IPCC Fourth Assessment Report: Climate Change 2007
Climate Change 2007: Working Group I: The Physical Science Basis Tornadoes, Hail, Thunderstorms, Dust Storms and Other Severe Local Weather

Evidence for changes in the number or intensity of tornadoes relies entirely on local reports. In the USA, databases for tornado reporting are well established, although changes in procedures for evaluating the intensity of tornadoes introduced significant discontinuities in the record. In particular, the apparent decrease in strong tornadoes in the USA from the early period of the official record (1950s–1970s) to the more recent period is, in large part, a result of the way damage from the earlier events was evaluated. Trapp et al. (2005) also questioned the completeness of the tornado record and argued that about 12% of squall-line tornadoes remain unreported. In many European countries, the number of tornado reports has increased considerably over the last decade (Snow, 2003), leading to a much higher estimate of tornado activity (Dotzek, 2003). Bissolli et al. (2007) showed that the increase in Germany between 1950 and 2003 mainly concerns weak tornadoes (F0 and F1 on the Fujita scale), thus paralleling the evolution of tornado reports in the USA after 1950 (see, e.g., Dotzek et al., 2005) and making it likely that the increase in reports in Europe is at least dominated (if not solely caused) by enhanced detection and reporting efficiency. Doswell et al. (2005) highlighted the difficulties encountered when trying to find observational evidence for changes in extreme events at local scales connected to severe thunderstorms. In light of the very strong spatial variability of small-scale severe weather phenomena, the density of surface meteorological observing stations is too coarse to measure all such events. Moreover, homogeneity of existing station series is questionable. While remote sensing techniques allow detection of thunderstorms even in remote areas, they do not always uniquely identify severe weather events from these storms. Another approach links severe thunderstorm occurrence to larger-scale environmental conditions in places where the observations of events are fairly good and then consider the changes in the distribution of those environments (Brooks et al., 2003; Bissolli et al., 2007).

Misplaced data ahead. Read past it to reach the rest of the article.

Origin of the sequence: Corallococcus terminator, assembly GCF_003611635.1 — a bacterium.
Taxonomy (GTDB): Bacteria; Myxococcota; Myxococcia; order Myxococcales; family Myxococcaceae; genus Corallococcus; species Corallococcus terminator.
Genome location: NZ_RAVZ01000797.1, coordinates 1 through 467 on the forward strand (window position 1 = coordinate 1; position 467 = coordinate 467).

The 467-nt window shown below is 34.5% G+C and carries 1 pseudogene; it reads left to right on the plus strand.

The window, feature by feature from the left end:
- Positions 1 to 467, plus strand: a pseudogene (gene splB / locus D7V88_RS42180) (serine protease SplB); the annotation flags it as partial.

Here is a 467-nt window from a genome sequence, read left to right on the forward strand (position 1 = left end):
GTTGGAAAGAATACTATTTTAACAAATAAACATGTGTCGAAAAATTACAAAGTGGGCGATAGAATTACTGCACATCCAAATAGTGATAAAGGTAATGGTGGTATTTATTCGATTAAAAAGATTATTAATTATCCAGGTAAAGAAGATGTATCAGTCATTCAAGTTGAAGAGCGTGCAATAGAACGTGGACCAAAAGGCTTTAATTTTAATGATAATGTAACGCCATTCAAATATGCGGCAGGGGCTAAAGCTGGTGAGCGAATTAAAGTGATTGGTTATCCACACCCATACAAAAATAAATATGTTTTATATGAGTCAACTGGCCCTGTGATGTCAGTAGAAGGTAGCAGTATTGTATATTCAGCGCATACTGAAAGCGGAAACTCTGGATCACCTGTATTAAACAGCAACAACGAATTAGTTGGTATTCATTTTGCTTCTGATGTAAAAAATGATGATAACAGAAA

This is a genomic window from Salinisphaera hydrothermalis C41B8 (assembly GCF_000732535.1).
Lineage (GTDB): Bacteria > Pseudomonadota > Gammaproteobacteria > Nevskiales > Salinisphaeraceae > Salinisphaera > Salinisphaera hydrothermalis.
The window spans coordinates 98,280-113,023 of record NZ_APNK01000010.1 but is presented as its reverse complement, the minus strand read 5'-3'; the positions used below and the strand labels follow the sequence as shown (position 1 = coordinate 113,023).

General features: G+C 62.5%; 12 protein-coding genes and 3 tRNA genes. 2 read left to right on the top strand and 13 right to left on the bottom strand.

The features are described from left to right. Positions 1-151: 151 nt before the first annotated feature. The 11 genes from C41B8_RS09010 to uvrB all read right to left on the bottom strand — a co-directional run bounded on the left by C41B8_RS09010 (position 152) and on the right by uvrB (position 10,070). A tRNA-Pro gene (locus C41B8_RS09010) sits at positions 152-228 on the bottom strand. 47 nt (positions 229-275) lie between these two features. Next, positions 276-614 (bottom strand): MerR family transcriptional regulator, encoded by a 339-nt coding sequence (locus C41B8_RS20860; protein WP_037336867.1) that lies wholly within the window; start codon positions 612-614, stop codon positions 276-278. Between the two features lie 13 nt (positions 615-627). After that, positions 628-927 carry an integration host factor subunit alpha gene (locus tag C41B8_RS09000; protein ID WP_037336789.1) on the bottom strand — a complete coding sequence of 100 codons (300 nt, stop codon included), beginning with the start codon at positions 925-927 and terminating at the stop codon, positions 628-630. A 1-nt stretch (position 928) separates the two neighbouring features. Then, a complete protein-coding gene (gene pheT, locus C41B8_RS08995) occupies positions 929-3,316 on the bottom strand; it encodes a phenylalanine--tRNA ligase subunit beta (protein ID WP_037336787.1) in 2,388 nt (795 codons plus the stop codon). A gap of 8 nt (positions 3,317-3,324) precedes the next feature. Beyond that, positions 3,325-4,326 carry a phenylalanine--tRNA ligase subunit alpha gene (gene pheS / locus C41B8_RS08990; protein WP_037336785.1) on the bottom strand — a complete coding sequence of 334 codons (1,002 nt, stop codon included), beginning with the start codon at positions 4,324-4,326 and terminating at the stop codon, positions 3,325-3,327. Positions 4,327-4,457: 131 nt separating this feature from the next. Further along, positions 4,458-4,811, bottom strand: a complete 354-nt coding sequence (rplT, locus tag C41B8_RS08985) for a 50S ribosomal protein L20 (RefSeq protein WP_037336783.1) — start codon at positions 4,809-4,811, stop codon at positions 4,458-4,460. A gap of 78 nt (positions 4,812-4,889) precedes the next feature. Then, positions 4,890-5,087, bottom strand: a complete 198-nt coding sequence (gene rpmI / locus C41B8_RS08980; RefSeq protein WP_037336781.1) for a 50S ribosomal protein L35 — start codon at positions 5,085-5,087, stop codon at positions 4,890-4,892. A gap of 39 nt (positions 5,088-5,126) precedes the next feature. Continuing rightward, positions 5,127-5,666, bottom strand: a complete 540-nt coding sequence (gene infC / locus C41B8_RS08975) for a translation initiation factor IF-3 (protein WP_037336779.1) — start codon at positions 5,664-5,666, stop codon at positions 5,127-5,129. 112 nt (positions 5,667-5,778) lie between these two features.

Although a decreasing trend in dust storms was observed from the mid-1950s to the mid-1990s in northern China, the number of dust storm days increased from 1997 to 2002 (Li and Zhai, 2003; Zhou and Zhang, 2003). The decreasing trend appears linked to the reduced cyclone frequency and increasing winter (DJF) temperatures (Qian et al., 2002). The recent increase is associated with vegetation degradation and drought, plus increased surface wind speed (Wang and Zhai, 2004; Zou and Zhai, 2004).